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Lesson Plans


Re: Foundations

[ Thread ][ Subject ][ Author ][ Date ]
Weis (othrweis)
Wed, 14 Feb 1996 15:01:37 -0500


>Dick, we recently impelemented a new BFA program here at the University of
>Florida. It has so many "new" components I don't know where to start.
>Perhaps, the biggest change was the elimination of the traditional Design I
>& II classes as intreoductions to the program. It was replaced with a
>course titled Workshop for Art Research and Practice (WARP). This is a 9
>sem hr. course offered in the Fall term with a evening lecture (3 hrs.) and
>a studio (6 hrs.) meeting each week. In a nut shell, the course is
>"conceptually" based emphasizing problem-solving, critical analysis and a
>broad world view of art. It has been taught tthree times now and undergos
>minor changes each time. Several people from UF will be in Boston for CAA
>and you might look them up if you want to discuss the program in person.
>Otherwise, I might be able to answer some of your questions on-line.
>
>Craig Roland
>Associate Professor of
>Art Education
>University of Florida

Craig, Thank you for your response to my inquiry about foundations. I would
like to talk with someone from UF to get more details. Your response along
with those of Marianne Suggs, Lorena Nalin, and Sandra Hildreth are a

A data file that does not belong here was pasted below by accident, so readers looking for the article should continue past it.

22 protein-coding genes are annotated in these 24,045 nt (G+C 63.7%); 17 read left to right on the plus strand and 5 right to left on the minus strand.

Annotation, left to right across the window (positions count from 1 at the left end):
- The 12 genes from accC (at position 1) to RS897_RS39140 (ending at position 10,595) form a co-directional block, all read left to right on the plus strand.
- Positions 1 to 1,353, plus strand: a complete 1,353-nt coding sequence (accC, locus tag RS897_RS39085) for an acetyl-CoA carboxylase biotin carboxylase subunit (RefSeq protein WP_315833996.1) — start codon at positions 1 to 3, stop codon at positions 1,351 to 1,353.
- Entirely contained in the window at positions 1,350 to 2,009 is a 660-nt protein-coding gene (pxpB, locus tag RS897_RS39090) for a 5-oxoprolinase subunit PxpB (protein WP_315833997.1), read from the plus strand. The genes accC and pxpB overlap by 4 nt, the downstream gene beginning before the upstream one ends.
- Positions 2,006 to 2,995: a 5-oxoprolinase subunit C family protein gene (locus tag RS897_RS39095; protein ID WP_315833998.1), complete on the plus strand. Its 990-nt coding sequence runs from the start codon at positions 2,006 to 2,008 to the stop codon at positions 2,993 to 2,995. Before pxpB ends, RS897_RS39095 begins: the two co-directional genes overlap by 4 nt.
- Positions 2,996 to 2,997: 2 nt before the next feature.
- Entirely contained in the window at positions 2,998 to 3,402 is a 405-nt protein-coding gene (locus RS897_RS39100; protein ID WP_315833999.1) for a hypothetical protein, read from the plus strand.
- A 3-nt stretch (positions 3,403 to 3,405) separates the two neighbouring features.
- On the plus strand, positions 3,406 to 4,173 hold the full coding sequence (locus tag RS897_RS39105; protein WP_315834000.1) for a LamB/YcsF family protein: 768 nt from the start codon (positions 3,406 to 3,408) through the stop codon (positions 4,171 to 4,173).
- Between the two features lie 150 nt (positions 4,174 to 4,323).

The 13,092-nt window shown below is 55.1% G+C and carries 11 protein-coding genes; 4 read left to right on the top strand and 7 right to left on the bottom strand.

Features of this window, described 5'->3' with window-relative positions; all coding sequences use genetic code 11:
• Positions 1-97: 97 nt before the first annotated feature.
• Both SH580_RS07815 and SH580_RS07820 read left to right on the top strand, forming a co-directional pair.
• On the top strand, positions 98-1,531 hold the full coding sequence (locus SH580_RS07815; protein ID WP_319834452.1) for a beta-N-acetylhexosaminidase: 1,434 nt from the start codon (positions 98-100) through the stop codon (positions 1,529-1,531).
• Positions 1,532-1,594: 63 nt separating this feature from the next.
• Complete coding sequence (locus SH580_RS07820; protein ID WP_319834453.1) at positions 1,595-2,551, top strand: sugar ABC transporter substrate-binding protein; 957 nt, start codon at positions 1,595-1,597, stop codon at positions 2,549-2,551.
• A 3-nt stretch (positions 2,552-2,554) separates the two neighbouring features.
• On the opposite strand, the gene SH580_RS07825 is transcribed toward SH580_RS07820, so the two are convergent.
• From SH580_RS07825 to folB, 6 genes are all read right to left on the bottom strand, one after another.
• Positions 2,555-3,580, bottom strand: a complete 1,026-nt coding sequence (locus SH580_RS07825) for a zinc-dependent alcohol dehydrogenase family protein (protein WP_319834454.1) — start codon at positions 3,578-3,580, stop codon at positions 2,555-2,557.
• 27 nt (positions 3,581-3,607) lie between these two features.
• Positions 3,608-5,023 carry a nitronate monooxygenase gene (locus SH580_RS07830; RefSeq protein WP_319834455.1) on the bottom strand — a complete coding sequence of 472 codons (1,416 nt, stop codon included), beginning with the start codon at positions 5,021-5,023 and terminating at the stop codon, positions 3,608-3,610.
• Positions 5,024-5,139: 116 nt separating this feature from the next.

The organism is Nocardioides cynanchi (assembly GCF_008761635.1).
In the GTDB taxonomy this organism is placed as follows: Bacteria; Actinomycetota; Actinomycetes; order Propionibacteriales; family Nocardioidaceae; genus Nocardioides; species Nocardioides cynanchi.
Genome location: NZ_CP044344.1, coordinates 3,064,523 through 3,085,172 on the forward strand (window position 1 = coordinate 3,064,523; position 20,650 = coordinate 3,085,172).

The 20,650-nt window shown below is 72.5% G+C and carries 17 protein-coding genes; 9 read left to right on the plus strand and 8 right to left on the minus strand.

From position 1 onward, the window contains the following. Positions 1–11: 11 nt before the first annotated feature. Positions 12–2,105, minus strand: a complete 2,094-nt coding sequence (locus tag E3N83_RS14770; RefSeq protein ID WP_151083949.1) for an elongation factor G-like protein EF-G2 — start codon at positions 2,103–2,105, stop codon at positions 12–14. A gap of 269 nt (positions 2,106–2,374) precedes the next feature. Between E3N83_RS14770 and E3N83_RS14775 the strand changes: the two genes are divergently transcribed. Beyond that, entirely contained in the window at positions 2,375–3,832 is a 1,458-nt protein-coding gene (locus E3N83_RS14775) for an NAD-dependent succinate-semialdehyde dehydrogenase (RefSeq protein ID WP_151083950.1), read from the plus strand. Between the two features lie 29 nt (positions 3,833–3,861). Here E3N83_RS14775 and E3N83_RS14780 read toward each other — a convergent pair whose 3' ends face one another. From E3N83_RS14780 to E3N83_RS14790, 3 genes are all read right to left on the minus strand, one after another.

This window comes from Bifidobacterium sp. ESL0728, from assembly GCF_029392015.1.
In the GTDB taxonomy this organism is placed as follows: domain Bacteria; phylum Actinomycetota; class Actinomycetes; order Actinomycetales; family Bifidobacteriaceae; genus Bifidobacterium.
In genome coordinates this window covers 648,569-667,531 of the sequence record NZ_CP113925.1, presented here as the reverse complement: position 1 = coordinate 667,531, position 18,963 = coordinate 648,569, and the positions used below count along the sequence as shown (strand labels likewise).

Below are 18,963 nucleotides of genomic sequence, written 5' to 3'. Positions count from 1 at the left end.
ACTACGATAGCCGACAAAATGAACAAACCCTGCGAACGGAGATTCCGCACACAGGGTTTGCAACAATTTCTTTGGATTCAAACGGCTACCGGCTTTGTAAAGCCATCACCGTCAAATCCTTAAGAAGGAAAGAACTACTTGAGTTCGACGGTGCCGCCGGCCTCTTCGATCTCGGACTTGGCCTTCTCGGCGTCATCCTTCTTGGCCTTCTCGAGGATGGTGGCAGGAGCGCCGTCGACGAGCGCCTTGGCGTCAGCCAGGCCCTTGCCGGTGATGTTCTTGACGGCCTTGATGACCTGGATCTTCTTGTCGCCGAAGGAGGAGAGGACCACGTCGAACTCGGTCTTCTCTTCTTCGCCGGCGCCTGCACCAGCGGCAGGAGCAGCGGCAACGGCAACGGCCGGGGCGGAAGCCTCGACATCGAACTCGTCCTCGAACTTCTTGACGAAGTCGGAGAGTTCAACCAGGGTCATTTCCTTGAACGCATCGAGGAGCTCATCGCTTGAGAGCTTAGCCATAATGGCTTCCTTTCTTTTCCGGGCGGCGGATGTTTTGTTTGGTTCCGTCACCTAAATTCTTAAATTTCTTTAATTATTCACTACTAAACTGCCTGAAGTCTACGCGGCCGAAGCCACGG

welcomed beginning to what I hope might be an on-going dialogue. It
obviously ties in to the objectives of F.A.T.E. (Foundation in Art: Theory
and Education).

The reason that I phrased my question the way that I did is because during
my conversations with faculty from other institutions I often found them
conditioning their responses to the need to work within traditional
academic structural restraints. When I asked them to set the academic model
aside, then their responses changed. Responses then included ideas like
integrating media and conceptual studies in a broader context (as it sounds
like UF has done), working more directly with artists on projects, getting
students off campus more often to see art first-hand in museums and
studios, mentoring programs etc.
It seemed to me that this approach provided a better starting point. Let us
outline those things that we see as most beneficial for the young artist
and then find ways to either change the structure to accommodate them or
find ways to make them happen within the structure.

Thanks

Dick